No need to go to extremes.

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Updating Libertarianism for the 21st Century

Noah Smith is a Bloomberg View columnist. He was an assistant professor of finance at Stony Brook University, and he blogs at Noahpinion.
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A little while ago, I wrote that libertarianism -- the small-government philosophy codified by Robert Nozick and others in the mid-20th century -- is looking a little shopworn. As efforts to slash government yield diminishing returns, and empirical evidence piles up that many government interventions are very beneficial, the minimalist state envisioned by Nozick et al. doesn’t seem up to the challenges of the 21st century.

But it would be a mistake to throw libertarianism out the window -- as many of my left-leaning readers would have us do. The philosophy went too far, but along the way it taught us valuable lessons about the burdens of a heavy-handed state. Those are lessons we shouldn’t forget. The challenge for libertarians, therefore, is to find ways to update their doctrine to address today’s problems, while retaining and amplifying the useful parts.

Many libertarians are trying to do exactly this. The Niskanen Center, a new think tank, is working to steer the movement in a new direction. A brilliant new essay by the center’s vice president of policy, Will Wilkinson, demonstrates the type of thinking that will let libertarianism rebound from its 20th century overreach.

Instead of invoking airy axioms, Wilkinson begins with a hard-nosed look at the data. He confronts libertarians with a stark fact -- the richer a country is, the more its government tends to spend. This is true when we look at different countries, and also when we look at each country over time. Today, the top spenders include countries such as France, Denmark and Finland, while the small-government ranks include Sudan, Nigeria and Bangladesh. And here’s U.S. spending as a percentage of gross domestic product in the postwar era:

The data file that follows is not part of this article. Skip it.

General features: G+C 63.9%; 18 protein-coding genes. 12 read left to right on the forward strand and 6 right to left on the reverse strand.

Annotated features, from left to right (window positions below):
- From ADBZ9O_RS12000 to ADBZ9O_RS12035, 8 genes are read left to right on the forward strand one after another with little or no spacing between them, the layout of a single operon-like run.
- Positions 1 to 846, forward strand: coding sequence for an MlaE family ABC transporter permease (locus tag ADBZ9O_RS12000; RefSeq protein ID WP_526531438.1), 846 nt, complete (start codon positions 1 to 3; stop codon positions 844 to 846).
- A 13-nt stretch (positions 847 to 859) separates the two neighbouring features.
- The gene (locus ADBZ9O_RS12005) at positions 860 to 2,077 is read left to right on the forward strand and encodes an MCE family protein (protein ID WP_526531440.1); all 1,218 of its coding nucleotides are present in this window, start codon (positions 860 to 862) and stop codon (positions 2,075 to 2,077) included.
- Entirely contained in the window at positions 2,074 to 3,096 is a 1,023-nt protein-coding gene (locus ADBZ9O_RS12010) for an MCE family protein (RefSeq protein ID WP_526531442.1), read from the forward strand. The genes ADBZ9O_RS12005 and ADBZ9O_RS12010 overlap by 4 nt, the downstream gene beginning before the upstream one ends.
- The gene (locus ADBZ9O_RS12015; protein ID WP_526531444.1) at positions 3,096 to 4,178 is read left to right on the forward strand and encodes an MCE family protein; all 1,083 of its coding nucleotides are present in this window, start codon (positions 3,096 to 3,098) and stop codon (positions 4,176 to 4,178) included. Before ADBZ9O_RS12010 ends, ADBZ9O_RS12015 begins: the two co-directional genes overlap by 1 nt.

Rich Nation, Big Government
Federal spending as a percentage of U.S. gross domestic product
Source: Federal Reserve Bank of St. Louis

This could be because government spending is a luxury -- something poor countries want but can’t afford. Or it could mean that government is a parasite, which feeds more as its host gets fatter. Or it could even mean that more government spending causes countries to be richer.

Wilkinson chooses to remain agnostic. He says that whether government spending is a luxury good or a parasite, rich countries are almost never able to keep it low. Other than a few states like Singapore and Lichtenstein, every rich country chooses big government.

Faced with this fait accompli, Wilkinson says that libertarians need to adjust their goals in two ways. First, they need to think more about how to make government less wasteful:

You start to think differently about cutting wasteful spending, consolidating redundant programs, and making the delivery of government services more efficient when you stop seeing it all as part of some master plan to drown the government in a bathtub. You start to accept that spending cuts are ultimately more about optimizing the composition and effectiveness of spending than about the overall level of spending or its rate of growth.

This makes sense. If you know the government is going to spend a lot, and your goal is preventing government from wasting money, the best approach is to make the government spend more wisely.

A second approach is to focus on boosting economic growth -- the more pie there is, the less it hurts to divide it up. That’s why Wilkinson suggests that libertarians should shift their focus from taxes, welfare and redistribution to regulation:

We should distinguish more clearly between the welfare state and the regulatory state, and… focus our energy on removing regulatory barriers to economic participation, innovation, and growth.

Wilkinson is right -- this is the approach libertarians, and conservatives more generally, should take. Regulation is hideously complex and multifaceted -- it requires a huge army of smart people to figure out which regulations are good and which are holding back the economy. In the past, champions of small government didn’t always make regulation their priority -- Jimmy Carter was probably a much of a deregulator than Ronald Reagan. This should change.

Wilkinson’s ideas have lessons for economists as well. A number of them have made libertarian ideas a guiding force in their research. But they should also be guided by pragmatism. Instead of spinning theories that extol the virtue of unfettered markets -- theories that by now, no one outside the profession actually believes -- they should be diving into the gritty details of the regulatory state, or gathering evidence on how best to curb government’s excesses.

Wilkinson and his fellow travelers at the Niskanen Center are not yet ascendant in the libertarian movement. But I hope they have a big influence. Every ideology has its purists and its modernizers, but I think it’s only when the modernizers win that the ideology stays relevant.

This column does not necessarily reflect the opinion of the editorial board or Bloomberg LP and its owners.

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